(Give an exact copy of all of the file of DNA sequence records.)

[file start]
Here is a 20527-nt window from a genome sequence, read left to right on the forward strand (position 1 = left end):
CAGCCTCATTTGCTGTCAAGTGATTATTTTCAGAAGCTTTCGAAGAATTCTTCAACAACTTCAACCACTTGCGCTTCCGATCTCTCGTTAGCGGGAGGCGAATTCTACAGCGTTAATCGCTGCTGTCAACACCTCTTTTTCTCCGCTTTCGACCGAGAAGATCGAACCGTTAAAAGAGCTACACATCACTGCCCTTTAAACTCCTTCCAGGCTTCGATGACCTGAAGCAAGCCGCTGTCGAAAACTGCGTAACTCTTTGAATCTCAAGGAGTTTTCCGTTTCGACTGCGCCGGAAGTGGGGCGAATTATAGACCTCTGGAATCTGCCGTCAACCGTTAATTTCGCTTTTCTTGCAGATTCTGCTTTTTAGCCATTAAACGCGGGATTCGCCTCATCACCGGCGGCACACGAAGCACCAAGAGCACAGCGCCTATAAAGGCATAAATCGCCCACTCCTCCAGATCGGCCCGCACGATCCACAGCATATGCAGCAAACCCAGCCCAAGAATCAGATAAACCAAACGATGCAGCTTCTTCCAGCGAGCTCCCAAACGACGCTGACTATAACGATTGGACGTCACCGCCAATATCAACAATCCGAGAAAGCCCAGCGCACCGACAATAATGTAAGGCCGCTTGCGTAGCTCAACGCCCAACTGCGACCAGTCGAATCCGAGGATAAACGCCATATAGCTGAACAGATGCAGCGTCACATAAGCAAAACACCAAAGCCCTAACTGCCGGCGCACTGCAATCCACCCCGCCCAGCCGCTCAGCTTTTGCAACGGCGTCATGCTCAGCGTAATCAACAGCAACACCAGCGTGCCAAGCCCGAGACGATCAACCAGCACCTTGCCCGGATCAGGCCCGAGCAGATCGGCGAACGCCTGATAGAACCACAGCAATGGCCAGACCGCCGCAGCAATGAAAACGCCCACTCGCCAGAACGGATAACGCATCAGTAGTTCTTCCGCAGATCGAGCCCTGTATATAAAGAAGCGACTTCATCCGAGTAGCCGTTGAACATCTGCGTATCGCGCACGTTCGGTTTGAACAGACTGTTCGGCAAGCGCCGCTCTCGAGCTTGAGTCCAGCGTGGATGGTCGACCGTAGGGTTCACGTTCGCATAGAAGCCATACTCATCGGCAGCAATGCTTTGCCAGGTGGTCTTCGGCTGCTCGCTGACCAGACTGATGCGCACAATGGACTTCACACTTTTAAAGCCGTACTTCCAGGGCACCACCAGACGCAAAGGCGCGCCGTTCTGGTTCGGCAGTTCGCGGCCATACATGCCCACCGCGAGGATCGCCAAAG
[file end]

Here is a 20527-nt window from a genome sequence, read left to right on the forward strand (position 1 = left end):
CAGCCTCATTTGCTGTCAAGTGATTATTTTCAGAAGCTTTCGAAGAATTCTTCAACAACTTCAACCACTTGCGCTTCCGATCTCTCGTTAGCGGGAGGCGAATTCTACAGCGTTAATCGCTGCTGTCAACACCTCTTTTTCTCCGCTTTCGACCGAGAAGATCGAACCGTTAAAAGAGCTACACATCACTGCCCTTTAAACTCCTTCCAGGCTTCGATGACCTGAAGCAAGCCGCTGTCGAAAACTGCGTAACTCTTTGAATCTCAAGGAGTTTTCCGTTTCGACTGCGCCGGAAGTGGGGCGAATTATAGACCTCTGGAATCTGCCGTCAACCGTTAATTTCGCTTTTCTTGCAGATTCTGCTTTTTAGCCATTAAACGCGGGATTCGCCTCATCACCGGCGGCACACGAAGCACCAAGAGCACAGCGCCTATAAAGGCATAAATCGCCCACTCCTCCAGATCGGCCCGCACGATCCACAGCATATGCAGCAAACCCAGCCCAAGAATCAGATAAACCAAACGATGCAGCTTCTTCCAGCGAGCTCCCAAACGACGCTGACTATAACGATTGGACGTCACCGCCAATATCAACAATCCGAGAAAGCCCAGCGCACCGACAATAATGTAAGGCCGCTTGCGTAGCTCAACGCCCAACTGCGACCAGTCGAATCCGAGGATAAACGCCATATAGCTGAACAGATGCAGCGTCACATAAGCAAAACACCAAAGCCCTAACTGCCGGCGCACTGCAATCCACCCCGCCCAGCCGCTCAGCTTTTGCAACGGCGTCATGCTCAGCGTAATCAACAGCAACACCAGCGTGCCAAGCCCGAGACGATCAACCAGCACCTTGCCCGGATCAGGCCCGAGCAGATCGGCGAACGCCTGATAGAACCACAGCAATGGCCAGACCGCCGCAGCAATGAAAACGCCCACTCGCCAGAACGGATAACGCATCAGTAGTTCTTCCGCAGATCGAGCCCTGTATATAAAGAAGCGACTTCATCCGAGTAGCCGTTGAACATCTGCGTATCGCGCACGTTCGGTTTGAACAGACTGTTCGGCAAGCGCCGCTCTCGAGCTTGAGTCCAGCGTGGATGGTCGACCGTAGGGTTCACGTTCGCATAGAAGCCATACTCATCGGCAGCAATGCTTTGCCAGGTGGTCTTCGGCTGCTCGCTGACCAGACTGATGCGCACAATGGACTTCACACTTTTAAAGCCGTACTTCCAGGGCACCACCAGACGCAAAGGCGCGCCGTTCTGGTTCGGCAGTTCGCGGCCATACATGCCCACCGCGAGGATCGCCAAAG